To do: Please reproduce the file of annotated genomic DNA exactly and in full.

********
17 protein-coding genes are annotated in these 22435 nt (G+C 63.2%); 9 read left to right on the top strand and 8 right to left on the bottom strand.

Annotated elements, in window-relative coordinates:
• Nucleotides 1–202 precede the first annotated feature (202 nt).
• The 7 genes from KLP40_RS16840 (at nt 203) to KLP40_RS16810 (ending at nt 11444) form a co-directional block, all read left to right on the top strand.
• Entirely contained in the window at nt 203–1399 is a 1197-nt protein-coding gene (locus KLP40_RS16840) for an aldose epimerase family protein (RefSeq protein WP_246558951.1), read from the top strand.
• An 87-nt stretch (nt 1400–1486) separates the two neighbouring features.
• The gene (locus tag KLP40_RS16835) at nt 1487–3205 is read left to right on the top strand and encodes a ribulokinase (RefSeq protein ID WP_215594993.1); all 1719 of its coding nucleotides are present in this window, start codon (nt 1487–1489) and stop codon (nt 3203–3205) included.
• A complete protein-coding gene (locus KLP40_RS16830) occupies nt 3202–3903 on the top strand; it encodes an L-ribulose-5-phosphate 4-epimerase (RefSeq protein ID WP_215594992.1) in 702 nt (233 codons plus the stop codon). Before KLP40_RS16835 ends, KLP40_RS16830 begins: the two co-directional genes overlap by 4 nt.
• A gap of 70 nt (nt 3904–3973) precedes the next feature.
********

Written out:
17 protein-coding genes are annotated in these 22435 nt (G+C 63.2%); 9 read left to right on the top strand and 8 right to left on the bottom strand.

Annotated elements, in window-relative coordinates:
• Nucleotides 1–202 precede the first annotated feature (202 nt).
• The 7 genes from KLP40_RS16840 (at nt 203) to KLP40_RS16810 (ending at nt 11444) form a co-directional block, all read left to right on the top strand.
• Entirely contained in the window at nt 203–1399 is a 1197-nt protein-coding gene (locus KLP40_RS16840) for an aldose epimerase family protein (RefSeq protein WP_246558951.1), read from the top strand.
• An 87-nt stretch (nt 1400–1486) separates the two neighbouring features.
• The gene (locus tag KLP40_RS16835) at nt 1487–3205 is read left to right on the top strand and encodes a ribulokinase (RefSeq protein ID WP_215594993.1); all 1719 of its coding nucleotides are present in this window, start codon (nt 1487–1489) and stop codon (nt 3203–3205) included.
• A complete protein-coding gene (locus KLP40_RS16830) occupies nt 3202–3903 on the top strand; it encodes an L-ribulose-5-phosphate 4-epimerase (RefSeq protein ID WP_215594992.1) in 702 nt (233 codons plus the stop codon). Before KLP40_RS16835 ends, KLP40_RS16830 begins: the two co-directional genes overlap by 4 nt.
• A gap of 70 nt (nt 3904–3973) precedes the next feature.